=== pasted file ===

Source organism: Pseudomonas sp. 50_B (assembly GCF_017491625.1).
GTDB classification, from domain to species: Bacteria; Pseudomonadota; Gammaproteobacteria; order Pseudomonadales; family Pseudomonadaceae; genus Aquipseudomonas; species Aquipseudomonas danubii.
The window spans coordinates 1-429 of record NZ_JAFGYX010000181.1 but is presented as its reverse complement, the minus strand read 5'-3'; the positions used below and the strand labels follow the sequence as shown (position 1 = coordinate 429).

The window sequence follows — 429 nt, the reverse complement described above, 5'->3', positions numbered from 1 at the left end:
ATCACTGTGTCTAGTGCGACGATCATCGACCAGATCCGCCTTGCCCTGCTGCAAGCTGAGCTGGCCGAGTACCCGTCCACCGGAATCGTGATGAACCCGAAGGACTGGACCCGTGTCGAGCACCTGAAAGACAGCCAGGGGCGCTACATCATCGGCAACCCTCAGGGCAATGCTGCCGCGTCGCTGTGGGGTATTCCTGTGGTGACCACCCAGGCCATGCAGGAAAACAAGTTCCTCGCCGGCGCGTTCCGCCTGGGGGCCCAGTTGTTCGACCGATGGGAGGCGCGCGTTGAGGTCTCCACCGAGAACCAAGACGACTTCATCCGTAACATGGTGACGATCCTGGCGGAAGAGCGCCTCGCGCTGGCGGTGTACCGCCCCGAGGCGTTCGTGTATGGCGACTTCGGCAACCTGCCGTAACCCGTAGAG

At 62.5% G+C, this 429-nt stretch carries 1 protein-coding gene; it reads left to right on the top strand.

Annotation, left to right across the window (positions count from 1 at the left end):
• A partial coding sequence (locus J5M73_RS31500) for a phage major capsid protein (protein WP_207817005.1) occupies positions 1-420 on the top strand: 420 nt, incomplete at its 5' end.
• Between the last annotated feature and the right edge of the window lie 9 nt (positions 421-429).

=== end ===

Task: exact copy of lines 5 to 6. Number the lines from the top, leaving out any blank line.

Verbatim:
ATCACTGTGTCTAGTGCGACGATCATCGACCAGATCCGCCTTGCCCTGCTGCAAGCTGAGCTGGCCGAGTACCCGTCCACCGGAATCGTGATGAACCCGAAGGACTGGACCCGTGTCGAGCACCTGAAAGACAGCCAGGGGCGCTACATCATCGGCAACCCTCAGGGCAATGCTGCCGCGTCGCTGTGGGGTATTCCTGTGGTGACCACCCAGGCCATGCAGGAAAACAAGTTCCTCGCCGGCGCGTTCCGCCTGGGGGCCCAGTTGTTCGACCGATGGGAGGCGCGCGTTGAGGTCTCCACCGAGAACCAAGACGACTTCATCCGTAACATGGTGACGATCCTGGCGGAAGAGCGCCTCGCGCTGGCGGTGTACCGCCCCGAGGCGTTCGTGTATGGCGACTTCGGCAACCTGCCGTAACCCGTAGAG

At 62.5% G+C, this 429-nt stretch carries 1 protein-coding gene; it reads left to right on the top strand.